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PPE Deep Aluminum Differential Cover and Transmission Pan Install

Adding Durability, Cooling, and Style to Our Chevy’s Driveline

Rick Sosebee
Jun 9, 2015
Photographers: Rick Sosebee
The summer sun is heating up, and towing anything under it is sure to get the temperatures churning in your truck’s drivetrain. Our ’04½ Chevy Duramax 2500HD often tows a trailer close behind—sometimes right in the thick of scorching weather. As a preventative measure, we opted to install a larger rear differential cover and transmission pan to give us more available fluid capacity as well as greater cooling ability. As an added bonus, this is also a great time for a fluid change and inspection of what might be hiding under the stock covers.
Photo 2/17   |   Ppe Diff Cover
Rear Differential Cover
PPE has made the factory cover change out pretty simple, with products that not only come with gaskets but also have ports for inserting a temperature probe just in case you are interested in watching things heat up. Providing you have all your replacement fluids and tools handy, this process can be knocked out in an afternoon.
Photo 3/17   |   Draining Rear Diff Fluid
We’re starting with the rear differential cover, so we opted to remove the spare tire for easier access. Getting the heavy 2500HD up onto a pair of 6-ton jackstands gave up a little more work area as well. After placing the drain pan under the rear differential housing, it was time to start removing the factory cover bolts.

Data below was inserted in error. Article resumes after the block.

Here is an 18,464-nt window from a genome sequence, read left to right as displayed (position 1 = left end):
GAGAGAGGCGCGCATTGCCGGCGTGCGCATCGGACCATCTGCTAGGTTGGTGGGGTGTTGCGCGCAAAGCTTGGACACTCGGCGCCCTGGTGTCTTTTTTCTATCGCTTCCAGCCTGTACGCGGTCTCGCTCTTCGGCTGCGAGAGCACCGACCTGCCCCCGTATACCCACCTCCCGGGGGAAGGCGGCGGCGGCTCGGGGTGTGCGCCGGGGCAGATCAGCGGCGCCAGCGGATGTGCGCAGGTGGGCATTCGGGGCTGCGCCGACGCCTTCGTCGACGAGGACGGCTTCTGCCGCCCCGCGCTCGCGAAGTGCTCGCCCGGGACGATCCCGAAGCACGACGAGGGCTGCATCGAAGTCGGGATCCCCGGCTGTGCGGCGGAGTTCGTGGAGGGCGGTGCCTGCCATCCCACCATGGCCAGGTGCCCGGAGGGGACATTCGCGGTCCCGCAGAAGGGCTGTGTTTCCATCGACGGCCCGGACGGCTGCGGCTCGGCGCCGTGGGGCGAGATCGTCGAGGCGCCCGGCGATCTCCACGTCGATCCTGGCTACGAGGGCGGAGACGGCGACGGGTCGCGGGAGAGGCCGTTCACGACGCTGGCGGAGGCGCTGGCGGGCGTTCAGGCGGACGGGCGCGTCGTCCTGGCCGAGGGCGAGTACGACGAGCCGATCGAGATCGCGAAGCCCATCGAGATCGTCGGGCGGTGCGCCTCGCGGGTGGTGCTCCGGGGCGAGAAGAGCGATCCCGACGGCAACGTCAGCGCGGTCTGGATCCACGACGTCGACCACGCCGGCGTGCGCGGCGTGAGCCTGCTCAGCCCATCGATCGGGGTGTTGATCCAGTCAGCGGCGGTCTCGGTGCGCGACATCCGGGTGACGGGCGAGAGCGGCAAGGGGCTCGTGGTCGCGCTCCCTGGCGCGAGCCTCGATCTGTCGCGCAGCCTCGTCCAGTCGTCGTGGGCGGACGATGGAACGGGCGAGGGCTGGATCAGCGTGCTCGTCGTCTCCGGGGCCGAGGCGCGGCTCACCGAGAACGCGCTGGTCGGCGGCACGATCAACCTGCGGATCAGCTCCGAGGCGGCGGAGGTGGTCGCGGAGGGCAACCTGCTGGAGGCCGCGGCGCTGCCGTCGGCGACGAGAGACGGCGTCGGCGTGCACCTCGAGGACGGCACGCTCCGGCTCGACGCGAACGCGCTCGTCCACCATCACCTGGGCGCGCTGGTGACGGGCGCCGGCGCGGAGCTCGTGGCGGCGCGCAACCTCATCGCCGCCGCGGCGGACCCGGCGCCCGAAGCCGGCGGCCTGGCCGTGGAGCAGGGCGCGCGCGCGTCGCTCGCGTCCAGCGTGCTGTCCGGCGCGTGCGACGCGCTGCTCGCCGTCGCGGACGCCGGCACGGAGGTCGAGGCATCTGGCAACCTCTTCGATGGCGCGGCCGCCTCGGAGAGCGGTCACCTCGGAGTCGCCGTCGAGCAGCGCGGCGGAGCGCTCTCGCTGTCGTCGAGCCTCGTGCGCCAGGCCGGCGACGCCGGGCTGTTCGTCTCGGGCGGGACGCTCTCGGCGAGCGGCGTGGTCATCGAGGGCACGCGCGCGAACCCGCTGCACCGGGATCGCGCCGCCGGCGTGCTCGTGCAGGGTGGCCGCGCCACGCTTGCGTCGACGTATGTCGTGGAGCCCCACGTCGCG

Photo 4/17   |   2
When you begin pulling the factory bolts from the housing, be sure the drain pan is in place below and leave at least one bolt at the top loose but still screwed into the housing enough to hold the weight of the factory cover. This allows the fluid to drain without a huge mess, as the cover will contain the flow of your escaping fluid.
Photo 5/17   |   Scrapping Gasket Material Off
Your next move is to clean off all the old gasket material and make sure the area where your new gasket will mount is grease and grime-free. A dish scouring pad will do wonders for the final touch-up before wiping the mating surface down with some residue-free brake cleaner or rubbing alcohol. It may also be a good idea to clean the new heavy-duty cover as well.
While our main purpose for changing the differential cover was additional cooling, we took the opportunity to also flush out any junk or old fluid that might have been in the bottom of the differential and clean everything inside as well. A can of brake cleaner goes a long way in spraying off old oil and particulates that rest in the housing. Just be sure to allow the insides to dry before sealing the differential. A shot of compressed air can help dry up any final cleaning fluids left in the bolt holes, or in the differential itself.
When you are ready to install the new heavy-duty cover, first insert one bolt through the top of the cover (and gasket) and into the housing, as this will make it easier to align and support the cover until you get the remaining bolts started. For our own peace of mind, we used just a small amount of red threadlocker on the new bolts. Using the pattern in the instructions, we tightened the 6mm hex-head bolts to 15 ft-lb, making at least two passes around the cover to be sure we had touched each bolt.
Photo 10/17   |   Mobil One Gear Oil